My mother, standing before the gallows, changed her mind at the last minute and escaped from the dangerous place. Death was in her own hands. She never forgave herself for losing her mind, not having any recourse, and for the travesty that she perpetrated against me and my future. As she was alone and childless, she never rested. She secretly came out of her hiding place at any appropriate time to see me from afar.

I became a member of the villager family. They loved me very much, and dedicated themselves to my care, with their heartfelt, good attitude. My clothes were always clean and nice. I prayed every morning to Holy Mary, kneeling on my knees toward the icon that hung over the bed. Of course, I completely forgot my entire past. My throat and tongue uttered all the hate, venom, curses, and invective that I learned in this Polish home. I became on of them. My mother was completely forgotten from my heart and memory, and left my soul.

Despite their positive relations, my “mother” did not hesitate to punish me with a rod on my naked body for every small misbehavior. She had no mercy on me, even when tears came from my eyes like streams of water, and bitter pleas came from my mouth. I loved my “father” more, because he never punished me. One day, he fell ill, and died after a while. They dug a grave next to the house. Every day, I lay over his fresh, pleasant grave and wept bitterly, pouring my heart out to him. I recited prayers and pleas to the Creator for the elevation of his soul. I loved him very much, and made decorations around his grave so it would be orderly and neat. I planted flowers on top, and protected it so that it would not be damaged. I went to church services with the family, and sang in the church choir. The priest would chat with me privately on occasion, and teach me Christian doctrine and morality. He comforted me, saying that a day would come when it would still be good for me. He knew that I was the daughter of Jews, and he never said anything that might crush me.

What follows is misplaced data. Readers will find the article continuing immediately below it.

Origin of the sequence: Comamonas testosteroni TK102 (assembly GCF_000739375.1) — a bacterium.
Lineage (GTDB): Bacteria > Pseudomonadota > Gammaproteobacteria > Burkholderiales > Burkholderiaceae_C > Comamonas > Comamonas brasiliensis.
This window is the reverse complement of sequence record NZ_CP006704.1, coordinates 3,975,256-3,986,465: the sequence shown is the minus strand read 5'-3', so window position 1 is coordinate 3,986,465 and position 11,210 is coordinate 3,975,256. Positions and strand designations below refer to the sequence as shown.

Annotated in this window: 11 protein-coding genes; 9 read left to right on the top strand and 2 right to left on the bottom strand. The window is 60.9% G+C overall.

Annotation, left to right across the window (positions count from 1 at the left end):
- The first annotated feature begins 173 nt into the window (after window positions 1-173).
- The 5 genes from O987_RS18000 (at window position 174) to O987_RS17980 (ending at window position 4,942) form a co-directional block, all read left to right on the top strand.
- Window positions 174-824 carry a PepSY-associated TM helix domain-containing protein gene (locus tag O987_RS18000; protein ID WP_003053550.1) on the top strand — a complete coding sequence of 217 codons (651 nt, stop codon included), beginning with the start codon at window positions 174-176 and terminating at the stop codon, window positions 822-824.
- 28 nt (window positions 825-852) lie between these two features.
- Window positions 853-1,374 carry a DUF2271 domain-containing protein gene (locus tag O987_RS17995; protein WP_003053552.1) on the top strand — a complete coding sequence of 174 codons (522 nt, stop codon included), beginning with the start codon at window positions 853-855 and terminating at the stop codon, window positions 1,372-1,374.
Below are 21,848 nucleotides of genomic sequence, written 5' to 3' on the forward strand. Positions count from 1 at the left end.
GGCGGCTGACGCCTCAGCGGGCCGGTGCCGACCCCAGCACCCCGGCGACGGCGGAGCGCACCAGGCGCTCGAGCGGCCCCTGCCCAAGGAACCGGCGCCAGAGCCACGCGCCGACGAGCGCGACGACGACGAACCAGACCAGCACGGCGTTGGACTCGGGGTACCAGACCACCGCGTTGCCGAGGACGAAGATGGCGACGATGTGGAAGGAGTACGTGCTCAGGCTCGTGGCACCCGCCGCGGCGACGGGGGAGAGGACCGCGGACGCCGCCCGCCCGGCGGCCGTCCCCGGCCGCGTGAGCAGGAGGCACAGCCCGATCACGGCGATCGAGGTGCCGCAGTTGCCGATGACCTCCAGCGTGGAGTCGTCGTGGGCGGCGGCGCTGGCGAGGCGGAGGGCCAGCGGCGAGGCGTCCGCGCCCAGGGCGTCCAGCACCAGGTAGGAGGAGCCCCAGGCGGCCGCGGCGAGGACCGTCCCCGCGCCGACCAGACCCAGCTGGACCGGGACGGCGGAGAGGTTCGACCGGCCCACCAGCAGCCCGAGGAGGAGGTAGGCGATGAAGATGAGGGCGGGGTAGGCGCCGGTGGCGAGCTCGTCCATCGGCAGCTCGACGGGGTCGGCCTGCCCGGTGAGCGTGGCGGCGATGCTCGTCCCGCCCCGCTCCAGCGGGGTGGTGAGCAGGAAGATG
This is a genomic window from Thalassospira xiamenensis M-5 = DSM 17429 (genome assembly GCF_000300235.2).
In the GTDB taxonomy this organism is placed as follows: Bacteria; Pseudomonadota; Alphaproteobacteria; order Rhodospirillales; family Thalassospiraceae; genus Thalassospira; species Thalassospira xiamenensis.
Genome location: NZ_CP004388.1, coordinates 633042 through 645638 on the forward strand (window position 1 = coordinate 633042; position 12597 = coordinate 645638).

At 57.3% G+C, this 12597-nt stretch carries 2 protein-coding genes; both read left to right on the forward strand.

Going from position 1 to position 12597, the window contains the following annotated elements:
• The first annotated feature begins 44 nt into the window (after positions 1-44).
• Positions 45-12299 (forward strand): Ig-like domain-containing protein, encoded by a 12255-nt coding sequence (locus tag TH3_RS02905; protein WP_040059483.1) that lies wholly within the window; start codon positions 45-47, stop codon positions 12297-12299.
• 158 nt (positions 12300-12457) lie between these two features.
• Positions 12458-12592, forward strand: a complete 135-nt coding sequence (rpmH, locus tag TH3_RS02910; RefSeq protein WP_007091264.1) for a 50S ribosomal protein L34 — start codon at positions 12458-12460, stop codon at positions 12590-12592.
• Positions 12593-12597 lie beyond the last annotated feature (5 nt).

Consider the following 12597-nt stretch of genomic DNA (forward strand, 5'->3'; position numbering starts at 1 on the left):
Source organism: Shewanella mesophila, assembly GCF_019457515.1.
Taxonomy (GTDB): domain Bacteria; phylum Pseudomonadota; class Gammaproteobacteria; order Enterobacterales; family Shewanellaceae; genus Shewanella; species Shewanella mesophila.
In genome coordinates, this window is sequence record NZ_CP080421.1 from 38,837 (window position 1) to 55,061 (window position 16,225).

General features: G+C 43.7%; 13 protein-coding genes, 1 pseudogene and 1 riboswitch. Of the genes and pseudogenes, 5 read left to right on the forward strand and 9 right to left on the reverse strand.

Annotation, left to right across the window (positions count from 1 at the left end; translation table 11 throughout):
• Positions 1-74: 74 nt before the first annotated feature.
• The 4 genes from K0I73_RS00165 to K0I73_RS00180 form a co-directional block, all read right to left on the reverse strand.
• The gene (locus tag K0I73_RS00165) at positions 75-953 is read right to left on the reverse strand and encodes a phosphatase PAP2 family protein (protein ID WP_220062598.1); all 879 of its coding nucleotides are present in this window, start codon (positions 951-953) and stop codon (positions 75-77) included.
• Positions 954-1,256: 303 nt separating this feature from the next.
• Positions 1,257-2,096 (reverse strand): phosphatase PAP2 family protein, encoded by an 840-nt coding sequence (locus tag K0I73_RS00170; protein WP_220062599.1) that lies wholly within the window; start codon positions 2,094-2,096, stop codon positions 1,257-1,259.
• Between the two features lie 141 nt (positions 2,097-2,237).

When I was four years old, my “mother” took me to the house of the priest, asking him to baptize me with the holy water. The priest spoke to her softly and nicely, explaining and promising to forgive her for this sin in particular. When he saw that the woman was stubborn, and did not understand is innuendo, he said to her openly: “I will not baptize this little girl as long as the war has not ended, and we do not know who her parents are.” The women left the house of the priest with a clear conscience. She was calmed for the time being. Having no choice, she waited impatiently for the fortuitous moment that would come.

Since my mother was alone and childless in an area that was unfamiliar to her, she decided to seek refuge in the next village over to where I was, with

[Col. 1827]

a poor women, who was alone, isolated, and widowed. She had a young child, and was pregnant herself.